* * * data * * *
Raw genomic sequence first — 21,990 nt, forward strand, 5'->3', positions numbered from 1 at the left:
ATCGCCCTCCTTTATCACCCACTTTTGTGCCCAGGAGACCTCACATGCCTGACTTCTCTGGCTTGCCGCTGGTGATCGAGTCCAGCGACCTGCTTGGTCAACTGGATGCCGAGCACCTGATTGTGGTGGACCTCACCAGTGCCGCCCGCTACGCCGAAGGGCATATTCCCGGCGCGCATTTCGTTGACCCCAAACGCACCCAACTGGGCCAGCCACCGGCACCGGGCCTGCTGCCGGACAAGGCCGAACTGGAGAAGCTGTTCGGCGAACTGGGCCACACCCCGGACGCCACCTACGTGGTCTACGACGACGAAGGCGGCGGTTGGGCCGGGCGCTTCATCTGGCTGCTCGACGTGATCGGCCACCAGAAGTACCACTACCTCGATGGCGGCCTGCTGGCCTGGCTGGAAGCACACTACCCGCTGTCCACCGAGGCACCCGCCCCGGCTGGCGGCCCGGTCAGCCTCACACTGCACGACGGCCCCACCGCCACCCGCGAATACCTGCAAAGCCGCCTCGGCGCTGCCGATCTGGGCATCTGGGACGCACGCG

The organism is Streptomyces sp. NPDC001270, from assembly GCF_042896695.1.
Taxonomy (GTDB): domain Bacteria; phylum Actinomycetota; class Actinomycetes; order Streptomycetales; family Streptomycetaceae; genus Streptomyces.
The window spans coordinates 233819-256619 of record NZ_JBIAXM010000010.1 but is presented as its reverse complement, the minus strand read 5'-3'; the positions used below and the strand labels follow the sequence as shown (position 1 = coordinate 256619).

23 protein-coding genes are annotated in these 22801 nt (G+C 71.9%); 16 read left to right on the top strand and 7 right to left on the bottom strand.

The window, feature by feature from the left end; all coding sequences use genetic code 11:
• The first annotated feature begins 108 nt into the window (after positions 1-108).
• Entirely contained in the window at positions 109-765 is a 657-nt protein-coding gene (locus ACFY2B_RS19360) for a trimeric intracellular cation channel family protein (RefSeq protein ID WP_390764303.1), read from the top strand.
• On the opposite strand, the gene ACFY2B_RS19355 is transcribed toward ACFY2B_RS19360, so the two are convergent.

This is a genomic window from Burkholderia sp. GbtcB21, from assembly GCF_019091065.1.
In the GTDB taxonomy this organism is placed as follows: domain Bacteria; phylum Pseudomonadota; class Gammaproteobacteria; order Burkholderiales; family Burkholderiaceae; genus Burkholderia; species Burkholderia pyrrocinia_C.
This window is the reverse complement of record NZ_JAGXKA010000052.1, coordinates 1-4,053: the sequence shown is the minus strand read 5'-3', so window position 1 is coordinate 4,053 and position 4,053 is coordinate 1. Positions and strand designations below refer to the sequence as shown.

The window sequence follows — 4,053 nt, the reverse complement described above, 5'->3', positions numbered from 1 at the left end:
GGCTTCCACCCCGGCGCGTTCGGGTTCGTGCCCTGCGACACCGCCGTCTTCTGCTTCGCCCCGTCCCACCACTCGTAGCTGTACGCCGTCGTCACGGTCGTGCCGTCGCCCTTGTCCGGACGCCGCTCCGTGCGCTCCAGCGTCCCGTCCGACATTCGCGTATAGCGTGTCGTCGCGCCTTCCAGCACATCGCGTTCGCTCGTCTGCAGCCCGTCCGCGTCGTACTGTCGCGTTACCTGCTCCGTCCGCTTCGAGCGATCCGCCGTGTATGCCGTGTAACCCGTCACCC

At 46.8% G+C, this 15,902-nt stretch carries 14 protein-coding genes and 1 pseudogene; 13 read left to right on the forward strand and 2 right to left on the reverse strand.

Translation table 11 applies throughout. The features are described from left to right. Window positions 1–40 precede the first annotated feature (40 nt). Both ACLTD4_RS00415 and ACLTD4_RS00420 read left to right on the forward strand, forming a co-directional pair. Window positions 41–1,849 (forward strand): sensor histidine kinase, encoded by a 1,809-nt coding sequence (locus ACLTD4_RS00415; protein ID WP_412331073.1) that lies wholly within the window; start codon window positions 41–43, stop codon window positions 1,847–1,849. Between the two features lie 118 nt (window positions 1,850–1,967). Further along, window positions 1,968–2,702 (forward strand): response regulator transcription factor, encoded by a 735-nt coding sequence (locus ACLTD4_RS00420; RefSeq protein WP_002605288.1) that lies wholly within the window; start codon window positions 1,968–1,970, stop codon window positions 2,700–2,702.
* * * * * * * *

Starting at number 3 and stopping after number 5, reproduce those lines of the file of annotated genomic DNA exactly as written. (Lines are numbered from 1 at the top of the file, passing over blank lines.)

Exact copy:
The organism is Streptomyces sp. NPDC001270, from assembly GCF_042896695.1.
Taxonomy (GTDB): domain Bacteria; phylum Actinomycetota; class Actinomycetes; order Streptomycetales; family Streptomycetaceae; genus Streptomyces.
The window spans coordinates 233819-256619 of record NZ_JBIAXM010000010.1 but is presented as its reverse complement, the minus strand read 5'-3'; the positions used below and the strand labels follow the sequence as shown (position 1 = coordinate 256619).